Carlisle: I do share your frustration about repeat offenders. This has been a problem for decades. We have repeat-offender statutes on the book for felonies. These have been very effective until recently. Judges have been using a particular loophole to defeat the purpose of the statute. Misdemeanors, with the exception of driving under the influence of alcohol, are not subject to repeat-offender statutes. We need to close the felony loophole and increase misdemeanor subjects to repeat offender sentencing. This can only be done by legislative action. Proposals for such action have been offered many times and rejected by the Legislature.
John: Peter, we recently had a conviction for copper theft/purchasing but have now seen instances where copper pipe is being stolen. Do you see any end in sight for this category of crime? Can we be more aggressive in prosecuting the buyers of the stolen copper?
Carlisle: Once we have legislation passed that targets copper dealers and thieves, we will be in a better position to impose harsh sanctions. The Honolulu Police Department is aggressively targeting theft of copper. This aggressive enforcement and hopefully successful prosecution with significant sanctions are a first step in reducing the number of these offenses.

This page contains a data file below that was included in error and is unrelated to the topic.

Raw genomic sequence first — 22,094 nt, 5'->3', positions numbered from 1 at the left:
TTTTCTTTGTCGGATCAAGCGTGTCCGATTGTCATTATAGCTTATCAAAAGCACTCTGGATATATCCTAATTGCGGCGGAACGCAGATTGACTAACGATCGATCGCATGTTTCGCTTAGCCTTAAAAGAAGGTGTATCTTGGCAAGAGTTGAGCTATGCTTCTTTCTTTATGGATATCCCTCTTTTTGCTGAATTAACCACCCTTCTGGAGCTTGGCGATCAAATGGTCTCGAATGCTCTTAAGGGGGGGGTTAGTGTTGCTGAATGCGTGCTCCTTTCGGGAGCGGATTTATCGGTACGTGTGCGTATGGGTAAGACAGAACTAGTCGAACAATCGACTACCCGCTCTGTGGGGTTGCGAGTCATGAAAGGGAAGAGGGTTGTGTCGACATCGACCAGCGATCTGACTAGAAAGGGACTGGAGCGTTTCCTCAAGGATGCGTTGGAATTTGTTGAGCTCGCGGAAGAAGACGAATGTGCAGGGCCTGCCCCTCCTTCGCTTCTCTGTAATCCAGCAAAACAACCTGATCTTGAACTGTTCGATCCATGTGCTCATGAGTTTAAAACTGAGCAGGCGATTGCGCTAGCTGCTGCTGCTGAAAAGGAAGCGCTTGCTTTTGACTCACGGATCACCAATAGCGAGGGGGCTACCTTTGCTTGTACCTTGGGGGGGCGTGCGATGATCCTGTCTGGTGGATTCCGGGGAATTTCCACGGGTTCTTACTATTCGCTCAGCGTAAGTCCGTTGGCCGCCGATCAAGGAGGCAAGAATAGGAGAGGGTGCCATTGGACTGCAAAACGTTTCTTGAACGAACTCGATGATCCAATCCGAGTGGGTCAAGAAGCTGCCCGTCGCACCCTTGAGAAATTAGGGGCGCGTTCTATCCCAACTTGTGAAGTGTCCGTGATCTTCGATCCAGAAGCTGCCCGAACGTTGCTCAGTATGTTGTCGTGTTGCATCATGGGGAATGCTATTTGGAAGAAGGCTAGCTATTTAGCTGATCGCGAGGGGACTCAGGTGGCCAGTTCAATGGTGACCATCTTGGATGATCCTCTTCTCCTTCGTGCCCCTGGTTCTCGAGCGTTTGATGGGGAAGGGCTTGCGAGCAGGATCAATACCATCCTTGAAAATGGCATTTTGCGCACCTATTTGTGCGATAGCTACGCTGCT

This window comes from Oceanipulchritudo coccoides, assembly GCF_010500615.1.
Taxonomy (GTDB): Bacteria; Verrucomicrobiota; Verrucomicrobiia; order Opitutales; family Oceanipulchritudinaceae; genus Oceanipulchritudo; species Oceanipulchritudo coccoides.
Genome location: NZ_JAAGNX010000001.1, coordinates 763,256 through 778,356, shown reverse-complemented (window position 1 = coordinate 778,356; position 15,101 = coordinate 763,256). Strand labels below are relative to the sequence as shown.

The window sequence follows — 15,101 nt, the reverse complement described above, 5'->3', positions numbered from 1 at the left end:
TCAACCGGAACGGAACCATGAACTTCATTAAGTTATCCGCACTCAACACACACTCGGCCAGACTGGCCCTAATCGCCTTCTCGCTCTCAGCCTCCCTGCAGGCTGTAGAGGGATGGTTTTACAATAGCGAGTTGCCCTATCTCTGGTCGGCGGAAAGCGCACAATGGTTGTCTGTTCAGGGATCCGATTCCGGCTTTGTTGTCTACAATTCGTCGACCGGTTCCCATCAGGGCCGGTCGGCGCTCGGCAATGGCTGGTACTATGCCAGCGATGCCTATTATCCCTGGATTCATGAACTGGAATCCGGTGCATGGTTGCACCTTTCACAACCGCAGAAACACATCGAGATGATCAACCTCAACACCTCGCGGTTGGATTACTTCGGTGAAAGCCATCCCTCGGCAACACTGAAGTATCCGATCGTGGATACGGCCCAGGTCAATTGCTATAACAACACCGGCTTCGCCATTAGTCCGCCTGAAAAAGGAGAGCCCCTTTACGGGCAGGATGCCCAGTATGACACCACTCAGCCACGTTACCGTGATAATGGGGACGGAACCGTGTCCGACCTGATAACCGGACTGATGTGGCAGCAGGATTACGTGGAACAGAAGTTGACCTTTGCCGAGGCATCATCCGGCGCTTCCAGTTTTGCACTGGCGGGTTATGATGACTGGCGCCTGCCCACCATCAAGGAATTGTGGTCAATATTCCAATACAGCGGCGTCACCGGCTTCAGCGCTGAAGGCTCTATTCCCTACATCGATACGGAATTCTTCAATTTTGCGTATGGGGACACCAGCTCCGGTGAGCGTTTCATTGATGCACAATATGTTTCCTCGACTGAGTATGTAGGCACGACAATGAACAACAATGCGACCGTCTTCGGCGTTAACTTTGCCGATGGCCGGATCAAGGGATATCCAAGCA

Coffee: I was very disturbed to read about the sad story of the couple that was beaten in Waikele. Do you think the father and son will be able to get a "just" punishment or will they end up walking away with a slap on the hand?
Carlisle: It is hard to predict what is going to happen in Juvenile Court or how a Circuit Court judge will sentence. We can promise that these offenses are going to be prosecuted vigorously toward a just result. That result would include in my opinion significant punitive sanctions and not just a slap on the wrist.